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Cutting Your Own Mats

 Adding a color border (the mat) around your artwork enhances the picture and provides a restful area between the image and the frame. The color and size of the mat board must be decided first, as this will determine the overall dimensions of the frame.

Mats also keep your image off the glass, very important as over time an image will stick to the glass if framed against it.

 

Choosing the right mat cutter

To cut the mat use a good quality bevel mat cutter and ruler. Our cutting systems  suit various budgets and skill levels. The diyframed systems use a guide rule that the cutting head rests upon, essential for straight bevel cutting and good, clean corners.

Our systems are ideal for the DIY framer. If you are producing large quantities of mats you may decide to go with a baseboard mounted system such as the 860B, 1060B and 1260B. If you are only cutting a few mats here and there the 660 or 810 system (rule and cutting head) are perfect.

You need to consider what size mats you will predominantly be cutting as to what length mat cutter to consider. The 860B, 1060B (our most popular mat cutter) and 1260B are all the same in functionality but all are different in length. The 1060B is the most popular as it will cut full sheets of mat board.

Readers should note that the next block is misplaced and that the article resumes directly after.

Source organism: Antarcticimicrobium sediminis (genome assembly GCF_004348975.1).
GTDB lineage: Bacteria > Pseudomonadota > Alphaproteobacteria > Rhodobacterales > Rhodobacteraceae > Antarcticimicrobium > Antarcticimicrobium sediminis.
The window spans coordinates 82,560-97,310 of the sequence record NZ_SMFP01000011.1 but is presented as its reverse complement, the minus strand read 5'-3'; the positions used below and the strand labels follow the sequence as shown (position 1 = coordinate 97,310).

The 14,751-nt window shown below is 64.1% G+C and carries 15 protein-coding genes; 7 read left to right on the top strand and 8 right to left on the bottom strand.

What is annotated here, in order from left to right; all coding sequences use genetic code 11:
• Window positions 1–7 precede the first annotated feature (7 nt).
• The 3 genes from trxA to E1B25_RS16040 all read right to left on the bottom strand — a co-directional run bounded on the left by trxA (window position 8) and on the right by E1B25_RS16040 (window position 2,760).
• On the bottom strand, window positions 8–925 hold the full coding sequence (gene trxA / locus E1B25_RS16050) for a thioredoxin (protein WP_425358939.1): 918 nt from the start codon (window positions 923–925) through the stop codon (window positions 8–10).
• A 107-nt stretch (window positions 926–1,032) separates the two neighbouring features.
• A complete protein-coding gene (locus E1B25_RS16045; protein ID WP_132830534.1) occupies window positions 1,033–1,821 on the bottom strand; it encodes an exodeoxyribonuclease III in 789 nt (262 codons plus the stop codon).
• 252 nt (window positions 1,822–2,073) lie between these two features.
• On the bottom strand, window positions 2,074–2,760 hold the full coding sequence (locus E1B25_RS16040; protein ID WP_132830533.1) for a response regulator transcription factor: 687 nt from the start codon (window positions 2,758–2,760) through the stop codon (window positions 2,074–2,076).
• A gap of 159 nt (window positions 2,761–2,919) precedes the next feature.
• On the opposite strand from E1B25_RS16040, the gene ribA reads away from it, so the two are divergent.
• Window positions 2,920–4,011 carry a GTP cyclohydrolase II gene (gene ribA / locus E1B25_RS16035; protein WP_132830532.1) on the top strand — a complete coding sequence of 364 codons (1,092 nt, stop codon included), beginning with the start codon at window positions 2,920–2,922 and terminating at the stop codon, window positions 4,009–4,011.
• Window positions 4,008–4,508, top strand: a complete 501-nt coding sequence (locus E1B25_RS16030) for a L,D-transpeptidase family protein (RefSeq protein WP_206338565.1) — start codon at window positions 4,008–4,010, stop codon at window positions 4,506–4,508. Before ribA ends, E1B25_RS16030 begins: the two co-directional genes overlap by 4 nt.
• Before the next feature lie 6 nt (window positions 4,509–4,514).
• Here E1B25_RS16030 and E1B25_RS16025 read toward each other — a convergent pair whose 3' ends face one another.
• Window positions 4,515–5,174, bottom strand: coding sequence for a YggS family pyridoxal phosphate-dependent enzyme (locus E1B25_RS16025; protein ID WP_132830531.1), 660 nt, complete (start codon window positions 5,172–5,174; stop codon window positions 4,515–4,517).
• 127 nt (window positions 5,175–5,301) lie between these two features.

This is also the case with the 660 and 810. Functionality is the same but the rules vary in length.

The baseboard cutting systems include a cutting length, hinged rail, squaring arm, production stops, 201 cutting head and a straight cutter.

 

Mat cutting tip:

Make sure the mat will cover the edges of the artwork, by subtracting approx. 3mm - 1/8" from the image size (length & width). Cut the mat following the instructions for your mat cutter. Attach the picture to the mat using 2 small pieces of acid free tape on the top edge only.

 

Choosing the right mat size and colour

Always select a color for the mat that is represented in the picture. On a Autumn landscape choosing a brown mat will make the picture look very different than if you chose an amber or shade of red. Or if you go for something more subtle why not try one of the whites, or even a double in the same colour?

The size of the border is important. The wider the border the more you see of the image. Smaller borders usually distract from the image (e.g. 40mm). Small frames only require small borders but a general rule of thumb of 60mm is a good guide.

Double mats sharpen the image but increasing the contrast between light and dark in the image making it easier to see. The use of a double mat is both functional and decorative. A darker inner mat will sharpen the image and make it clearer.